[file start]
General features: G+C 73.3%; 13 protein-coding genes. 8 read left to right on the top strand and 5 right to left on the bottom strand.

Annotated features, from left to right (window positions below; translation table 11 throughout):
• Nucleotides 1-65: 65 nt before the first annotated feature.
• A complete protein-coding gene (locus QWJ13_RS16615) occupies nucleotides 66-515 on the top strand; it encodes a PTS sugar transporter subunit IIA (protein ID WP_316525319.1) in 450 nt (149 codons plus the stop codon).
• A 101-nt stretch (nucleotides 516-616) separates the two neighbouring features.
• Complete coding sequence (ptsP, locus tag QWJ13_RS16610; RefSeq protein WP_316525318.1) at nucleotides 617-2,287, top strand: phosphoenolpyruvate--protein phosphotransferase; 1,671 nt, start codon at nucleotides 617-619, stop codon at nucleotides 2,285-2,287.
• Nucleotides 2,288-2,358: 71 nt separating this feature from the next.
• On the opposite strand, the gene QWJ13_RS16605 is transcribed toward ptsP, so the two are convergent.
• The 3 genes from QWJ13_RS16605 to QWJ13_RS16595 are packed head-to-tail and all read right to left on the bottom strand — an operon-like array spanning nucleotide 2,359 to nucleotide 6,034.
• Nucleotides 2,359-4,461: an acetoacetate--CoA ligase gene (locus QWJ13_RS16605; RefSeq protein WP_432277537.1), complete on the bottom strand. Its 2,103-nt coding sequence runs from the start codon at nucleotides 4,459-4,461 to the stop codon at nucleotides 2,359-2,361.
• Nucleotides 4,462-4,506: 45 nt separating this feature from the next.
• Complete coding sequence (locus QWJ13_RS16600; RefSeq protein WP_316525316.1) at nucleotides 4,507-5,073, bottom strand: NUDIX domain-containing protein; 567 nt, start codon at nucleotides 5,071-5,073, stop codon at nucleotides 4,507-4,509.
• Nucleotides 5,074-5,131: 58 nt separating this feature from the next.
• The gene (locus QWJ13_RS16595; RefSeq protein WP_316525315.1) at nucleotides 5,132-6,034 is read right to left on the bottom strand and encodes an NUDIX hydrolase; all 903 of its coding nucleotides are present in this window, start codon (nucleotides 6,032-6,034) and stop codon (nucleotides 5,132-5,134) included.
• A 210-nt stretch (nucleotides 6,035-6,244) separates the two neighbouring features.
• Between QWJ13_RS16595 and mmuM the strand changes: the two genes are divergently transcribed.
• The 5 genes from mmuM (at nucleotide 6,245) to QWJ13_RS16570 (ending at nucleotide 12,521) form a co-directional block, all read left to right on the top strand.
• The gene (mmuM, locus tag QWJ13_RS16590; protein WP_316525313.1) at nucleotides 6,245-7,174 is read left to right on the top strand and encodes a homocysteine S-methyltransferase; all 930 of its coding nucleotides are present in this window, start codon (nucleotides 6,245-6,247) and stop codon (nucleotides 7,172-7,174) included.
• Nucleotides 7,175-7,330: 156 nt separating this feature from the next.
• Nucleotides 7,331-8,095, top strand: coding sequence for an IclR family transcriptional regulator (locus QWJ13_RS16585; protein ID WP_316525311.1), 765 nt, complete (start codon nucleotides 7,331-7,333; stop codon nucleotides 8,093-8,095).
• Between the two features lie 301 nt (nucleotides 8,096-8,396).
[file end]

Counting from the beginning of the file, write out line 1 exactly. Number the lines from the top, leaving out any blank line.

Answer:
General features: G+C 73.3%; 13 protein-coding genes. 8 read left to right on the top strand and 5 right to left on the bottom strand.